In Search of the Droll-Teller August 26, 2017

    Author: Beach Combing | in : Modern
    In Search of the Droll-Teller

    The droll tellers were the bards of modern Cornwall. Droll-teller. An itinerant story-teller, news-monger, and fiddler, who travelled from town to town, and village to village. There were two such in Cornwall as late as 1829. In 1865 Robert Hunt gives a description of one of these droll-tellers from an informants who is presumably remembering […]

    The Death of the Bogeyman August 22, 2017

    Author: Beach Combing | in : Contemporary, Modern
    The Death of the Bogeyman

    The bogeyman was the monster conjured up by parents in times gone by to terrify their children. Here is a paragraph published in Britain in 1887 by some frightful progressive. Boggard is a local Yorkshire version of the same and the writer gives a good sense of how bogey was deployed. It was a common […]

    Herne the Hunter: the Twelve Basic Facts August 7, 2017

    Author: Beach Combing | in : Modern
    Herne the Hunter: the Twelve Basic Facts

    For the unacquainted Herne the Hunter is a southern English bogie, who haunted a tree in the park at Windsor Castle on the Bucks/Berks border. Almost all writing about Herne is overlaid with speculative points and useless comparisons. This post offers, therefore, an absolute basic version of the legend focusing hard on our early sources, […]

    Did You Hear the One About the Ring… July 16, 2017

    Author: Beach Combing | in : Medieval, Modern
    Did You Hear the One About the Ring...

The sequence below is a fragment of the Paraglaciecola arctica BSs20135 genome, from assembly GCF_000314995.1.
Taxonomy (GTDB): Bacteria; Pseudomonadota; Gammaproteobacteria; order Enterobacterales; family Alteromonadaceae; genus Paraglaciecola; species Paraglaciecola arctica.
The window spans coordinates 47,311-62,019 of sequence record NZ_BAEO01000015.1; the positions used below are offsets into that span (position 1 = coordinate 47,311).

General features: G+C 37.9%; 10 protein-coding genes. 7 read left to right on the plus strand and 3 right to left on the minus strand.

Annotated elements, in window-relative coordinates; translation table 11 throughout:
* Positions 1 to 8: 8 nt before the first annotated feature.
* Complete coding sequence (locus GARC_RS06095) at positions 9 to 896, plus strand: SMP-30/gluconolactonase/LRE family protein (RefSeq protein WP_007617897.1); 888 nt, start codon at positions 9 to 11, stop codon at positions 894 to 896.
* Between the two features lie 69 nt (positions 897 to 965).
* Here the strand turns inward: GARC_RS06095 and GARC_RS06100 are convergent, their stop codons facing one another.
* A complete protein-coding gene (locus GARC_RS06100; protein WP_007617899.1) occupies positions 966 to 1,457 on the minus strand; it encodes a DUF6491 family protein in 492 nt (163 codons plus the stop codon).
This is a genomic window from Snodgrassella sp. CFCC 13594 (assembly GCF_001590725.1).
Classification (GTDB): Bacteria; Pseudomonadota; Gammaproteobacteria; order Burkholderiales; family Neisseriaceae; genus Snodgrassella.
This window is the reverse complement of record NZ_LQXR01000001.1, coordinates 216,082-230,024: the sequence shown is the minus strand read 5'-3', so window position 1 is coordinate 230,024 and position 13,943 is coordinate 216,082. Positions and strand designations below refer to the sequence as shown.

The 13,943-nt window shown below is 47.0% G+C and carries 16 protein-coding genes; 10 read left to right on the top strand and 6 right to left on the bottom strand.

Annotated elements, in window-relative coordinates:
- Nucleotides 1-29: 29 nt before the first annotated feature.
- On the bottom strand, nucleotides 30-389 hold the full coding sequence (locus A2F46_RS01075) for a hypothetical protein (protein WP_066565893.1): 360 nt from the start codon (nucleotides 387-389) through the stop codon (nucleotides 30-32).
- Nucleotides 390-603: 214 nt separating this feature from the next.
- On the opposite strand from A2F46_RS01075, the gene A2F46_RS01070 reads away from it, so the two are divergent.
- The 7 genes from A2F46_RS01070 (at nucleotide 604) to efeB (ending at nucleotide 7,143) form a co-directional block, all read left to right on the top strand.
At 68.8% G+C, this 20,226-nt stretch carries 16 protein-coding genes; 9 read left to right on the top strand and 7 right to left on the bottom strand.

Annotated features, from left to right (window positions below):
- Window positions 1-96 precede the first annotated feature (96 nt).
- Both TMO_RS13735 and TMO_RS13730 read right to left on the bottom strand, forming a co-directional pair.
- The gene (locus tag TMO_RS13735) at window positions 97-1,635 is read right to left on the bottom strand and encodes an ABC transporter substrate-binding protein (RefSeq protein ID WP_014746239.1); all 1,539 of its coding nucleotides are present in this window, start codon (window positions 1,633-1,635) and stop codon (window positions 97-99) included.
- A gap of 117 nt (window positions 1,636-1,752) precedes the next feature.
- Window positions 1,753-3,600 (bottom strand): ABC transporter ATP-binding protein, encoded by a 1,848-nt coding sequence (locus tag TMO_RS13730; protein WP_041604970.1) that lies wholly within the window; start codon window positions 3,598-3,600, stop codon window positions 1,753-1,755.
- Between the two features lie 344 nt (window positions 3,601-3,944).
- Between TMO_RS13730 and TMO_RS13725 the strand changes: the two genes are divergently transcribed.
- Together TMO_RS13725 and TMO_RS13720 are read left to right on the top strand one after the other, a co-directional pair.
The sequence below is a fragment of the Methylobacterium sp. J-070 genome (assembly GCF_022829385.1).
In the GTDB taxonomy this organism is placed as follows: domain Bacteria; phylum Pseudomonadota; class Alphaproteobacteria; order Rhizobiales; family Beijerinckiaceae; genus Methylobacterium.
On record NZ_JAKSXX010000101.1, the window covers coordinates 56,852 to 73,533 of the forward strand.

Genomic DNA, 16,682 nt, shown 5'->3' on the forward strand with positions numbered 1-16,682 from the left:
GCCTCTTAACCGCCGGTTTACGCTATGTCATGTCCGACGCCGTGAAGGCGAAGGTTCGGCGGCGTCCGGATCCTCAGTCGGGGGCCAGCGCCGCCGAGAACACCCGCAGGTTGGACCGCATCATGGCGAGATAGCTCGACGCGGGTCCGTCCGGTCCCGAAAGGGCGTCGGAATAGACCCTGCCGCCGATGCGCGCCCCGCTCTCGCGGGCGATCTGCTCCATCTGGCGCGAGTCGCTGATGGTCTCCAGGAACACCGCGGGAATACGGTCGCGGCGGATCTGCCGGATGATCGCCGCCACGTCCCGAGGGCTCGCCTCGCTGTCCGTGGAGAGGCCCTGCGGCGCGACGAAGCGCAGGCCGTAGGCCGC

Curious about ring legends? This blogger recently went through the international folklore indexes in search of rings so you don’t have to: you can waste a lot of time there… Yes, he found the boring old chestnuts: ring found in fish; ring cut from corpse etc. etc. But there are also some marvelously bizarre and […]

    Buckinghamshire Fairies and Little Witches July 12, 2017

    Author: Beach Combing | in : Contemporary, Modern
    Buckinghamshire Fairies and Little Witches

    Fairy legends are common in the Celtic fringes and the north of Britain. They are to be found in northern England and south central England: they also occasionally crop up in the English Midlands. However, they were as rare as gold dust in south-eastern England and East Anglia by the time that folklore records were […]

    Operation Resurrection: British Folklore July 3, 2017

    Author: Beach Combing | in : Actualite, Contemporary, Modern
    Operation Resurrection: British Folklore

    British folklorists badly screwed up their own discipline in the late nineteenth century. When they should have been collecting the rich crops from the home counties and the north and midlands they, instead, indulged in premature comparative work, looking overseas for answers to stupidly ambitious questions. The comparison with some of Britain’s smaller European neighbours […]

    King’s Evil and a Two-Hundred-Year-Old Charm June 29, 2017

    Author: Beach Combing | in : Modern
    King's Evil and a Two-Hundred-Year-Old Charm

    The King’s Evil (aka scrofula) was a form of tuberculosis that created horrific injuries on the skin’s surface, particular in the neck area. It could only be cured, many early modern French and British sufferers believed, by contact with royalty: a sufferer would go to the king or queen, be touched, and cured. The practice […]